Paul Perillo

That was a close one. Remember last year when it felt that the Patriots were the dominant team but the Patriots beat themselves against Denver (with perhaps a little help from the refs)? Sunday felt like the opposite. It was great to finally get a little help just when we needed it – so much for the conspiracy theory. The Patriots played a great game, but honestly it looked like the Chargers were the slightly dominant team except for a few dumb/unlucky plays and penalties were they beat themselves. Thanks Chargers.
Len LaPadula

Wow, Len, be careful. The unruly mob will throw you off Patriots.com from comments like those. To be honest, I can't really argue with most of what you said. The Chargers really did beat themselves with a slew of dropped passes, punts, interceptions … in fact I think I saw Marty Schottenheimer drop his clipboard on the sideline at one point. The difference in the game was the Patriots experience and mental toughness allowed them to survive against a talented but inexperienced team that failed to come through in crunch time. Give the Patriots credit for overcoming what seemed like insurmountable odds.
Paul Perillo

First let me just say I think you guys do a great job. I love the no BS answers you guys give. I have heard the rumor that Tedy Bruschi may retire this year. Although this is a sad thought, Tedy hasn't been the dynamic playmaker he once was. Do you think that Coach Belichick and Scott Pioli will look to the draft for the inside linebacker position or free agency? What is the free agency market look like at the linebacker position for next year?Pete Fontaine

I've heard the same rumors about Bruschi that you have but nothing has come from his camp that I'm aware of. Russ Francis made a comment on a local talk show last week that Bruschi will be hanging them up after the season. Whether that's true or not, the Patriots need some help at linebacker and they should look to both the draft and free agency to find it. I wrote earlier about some potential free agents that could be available but I'd like to see Belichick also draft a young athlete that the team can rely on for the next several years while the likes of Bruschi and others retire.
Paul Perillo

I would like to comment on the play of Asante Samuel. Even looking past his 11 interceptions on the year, I think Samuel has been absolutely shutting down one side of the field over the last few weeks. The progress he has made in all aspects of his game is remarkable. He is not typically looked at as a shutdown corner, but his recent play, especially against the Jets and Chargers in the playoffs, suggests that he may become just that. What are your thoughts on his play and the chances of re-signing him?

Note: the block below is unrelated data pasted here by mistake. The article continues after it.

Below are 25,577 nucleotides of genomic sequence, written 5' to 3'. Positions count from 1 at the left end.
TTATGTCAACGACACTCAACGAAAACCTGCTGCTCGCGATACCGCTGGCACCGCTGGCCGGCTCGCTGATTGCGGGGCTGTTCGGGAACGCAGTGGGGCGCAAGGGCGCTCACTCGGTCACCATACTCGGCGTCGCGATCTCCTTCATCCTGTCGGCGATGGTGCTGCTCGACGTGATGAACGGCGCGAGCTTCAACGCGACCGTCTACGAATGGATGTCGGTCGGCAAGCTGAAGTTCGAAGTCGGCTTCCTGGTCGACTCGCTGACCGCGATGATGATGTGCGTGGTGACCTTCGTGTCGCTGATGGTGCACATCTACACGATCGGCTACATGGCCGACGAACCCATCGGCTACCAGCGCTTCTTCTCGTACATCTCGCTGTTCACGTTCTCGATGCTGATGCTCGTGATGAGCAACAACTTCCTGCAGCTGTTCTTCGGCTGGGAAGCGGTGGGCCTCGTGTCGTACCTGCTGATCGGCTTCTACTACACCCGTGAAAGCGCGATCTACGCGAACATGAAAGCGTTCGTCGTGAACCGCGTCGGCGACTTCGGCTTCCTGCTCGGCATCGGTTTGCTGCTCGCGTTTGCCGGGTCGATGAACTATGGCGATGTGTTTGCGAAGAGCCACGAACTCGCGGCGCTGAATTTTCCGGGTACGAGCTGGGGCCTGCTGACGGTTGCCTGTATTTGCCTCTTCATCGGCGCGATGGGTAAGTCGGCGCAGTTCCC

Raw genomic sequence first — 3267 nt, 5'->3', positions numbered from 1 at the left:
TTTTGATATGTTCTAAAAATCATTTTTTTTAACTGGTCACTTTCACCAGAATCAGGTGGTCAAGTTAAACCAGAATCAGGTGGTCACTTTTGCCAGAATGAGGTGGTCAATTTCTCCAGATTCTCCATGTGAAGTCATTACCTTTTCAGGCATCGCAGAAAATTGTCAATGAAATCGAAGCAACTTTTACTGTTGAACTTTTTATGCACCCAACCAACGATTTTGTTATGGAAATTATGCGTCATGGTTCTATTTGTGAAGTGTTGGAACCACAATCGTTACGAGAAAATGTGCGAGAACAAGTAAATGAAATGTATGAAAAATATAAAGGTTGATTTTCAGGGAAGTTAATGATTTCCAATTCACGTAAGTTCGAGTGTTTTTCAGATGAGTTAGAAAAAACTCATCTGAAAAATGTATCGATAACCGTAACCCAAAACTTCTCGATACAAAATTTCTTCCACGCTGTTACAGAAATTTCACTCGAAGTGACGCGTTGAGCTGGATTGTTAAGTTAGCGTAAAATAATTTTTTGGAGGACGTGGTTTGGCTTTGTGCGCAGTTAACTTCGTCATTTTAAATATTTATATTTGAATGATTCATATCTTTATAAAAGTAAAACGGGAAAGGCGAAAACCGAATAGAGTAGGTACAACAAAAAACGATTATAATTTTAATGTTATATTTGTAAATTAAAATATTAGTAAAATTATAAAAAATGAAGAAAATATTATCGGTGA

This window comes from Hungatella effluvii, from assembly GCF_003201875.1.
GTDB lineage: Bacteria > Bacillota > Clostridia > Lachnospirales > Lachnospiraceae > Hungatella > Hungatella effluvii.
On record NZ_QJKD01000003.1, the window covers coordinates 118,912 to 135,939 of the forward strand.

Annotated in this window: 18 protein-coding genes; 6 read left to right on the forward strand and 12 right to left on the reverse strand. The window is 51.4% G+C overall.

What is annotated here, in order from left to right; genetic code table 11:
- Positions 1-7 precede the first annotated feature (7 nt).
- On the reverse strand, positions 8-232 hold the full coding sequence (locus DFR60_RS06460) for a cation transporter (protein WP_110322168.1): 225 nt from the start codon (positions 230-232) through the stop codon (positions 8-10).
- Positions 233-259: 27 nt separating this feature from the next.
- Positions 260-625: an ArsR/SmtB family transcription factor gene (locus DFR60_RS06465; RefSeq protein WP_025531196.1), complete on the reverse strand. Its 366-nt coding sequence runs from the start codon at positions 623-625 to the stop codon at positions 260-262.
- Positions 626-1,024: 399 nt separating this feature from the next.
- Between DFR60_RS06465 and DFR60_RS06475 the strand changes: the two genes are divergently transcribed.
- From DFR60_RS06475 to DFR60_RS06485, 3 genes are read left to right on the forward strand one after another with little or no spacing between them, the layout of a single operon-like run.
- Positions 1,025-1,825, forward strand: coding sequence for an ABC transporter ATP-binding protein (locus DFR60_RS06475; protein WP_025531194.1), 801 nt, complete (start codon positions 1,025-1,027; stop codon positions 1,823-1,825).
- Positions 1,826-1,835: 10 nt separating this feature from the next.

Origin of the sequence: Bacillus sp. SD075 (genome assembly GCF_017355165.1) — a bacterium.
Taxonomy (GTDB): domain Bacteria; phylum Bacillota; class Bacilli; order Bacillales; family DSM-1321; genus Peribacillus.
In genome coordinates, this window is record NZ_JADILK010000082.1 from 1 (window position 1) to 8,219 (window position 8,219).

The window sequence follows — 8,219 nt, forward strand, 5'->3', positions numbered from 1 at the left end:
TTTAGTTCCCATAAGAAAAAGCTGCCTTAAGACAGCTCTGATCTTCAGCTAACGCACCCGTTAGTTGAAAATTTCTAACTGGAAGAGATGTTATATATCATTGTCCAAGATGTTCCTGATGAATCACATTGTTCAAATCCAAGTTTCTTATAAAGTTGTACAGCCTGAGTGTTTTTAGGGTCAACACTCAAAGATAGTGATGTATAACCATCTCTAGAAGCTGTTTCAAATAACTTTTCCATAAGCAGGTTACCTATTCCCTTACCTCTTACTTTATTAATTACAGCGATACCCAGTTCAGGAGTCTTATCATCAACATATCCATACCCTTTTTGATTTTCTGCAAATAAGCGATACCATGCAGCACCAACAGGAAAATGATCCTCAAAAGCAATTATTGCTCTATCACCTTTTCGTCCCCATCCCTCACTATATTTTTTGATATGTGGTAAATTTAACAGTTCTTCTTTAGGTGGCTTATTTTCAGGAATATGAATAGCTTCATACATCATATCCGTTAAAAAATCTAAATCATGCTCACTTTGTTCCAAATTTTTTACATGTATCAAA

Pat Yegian

I think it would be difficult for a cornerback to have a much better year than Asante Samuel had for the Patriots. Especially lately he's been absolutely at the top of his game. And it goes well beyond the interceptions. He's been ready for whatever the opposition has thrown his way and he's come through. For these reasons I believe it will be very difficult to re-sign him because I feel someone will recognize this and make him a huge offer. As I stated earlier, the Patriots could franchise him but that often leads to animosity from the player and sometimes that's not a great situation. This one will be very interesting to watch after the playoffs.
Paul Perillo

I really hate asking this question since we are just one win away from the Super Bowl, but with Seattle's loss and the trading of Deion Branch, what selection do we have in April's draft?
Alex Fox

Now that the Seahawks have lost the Patriots other first-round pick will be No. 24. If the Patriots beat Indy they'll pick either 31st or 32nd depending on whether or not they win the Super Bowl. If they lose, it would depend on the outcome of some of the other games but it could fall no lower than 27.
Paul Perillo

When we will see Corey Dillon and Laurence Maroney in the same backfield at the same time? I cannot believe that Bill has not at least experimented with this in practice. I keep thinking this is the week they roll it out in a game. I would think there would be a lot of wrinkles that could be schemed with them in the game at the same time. Dillon lead blocks, fake pitch one way and pitch the other, all kinds of motion combinations. Is there a good reason this hasn't happened yet?
Matt Duggan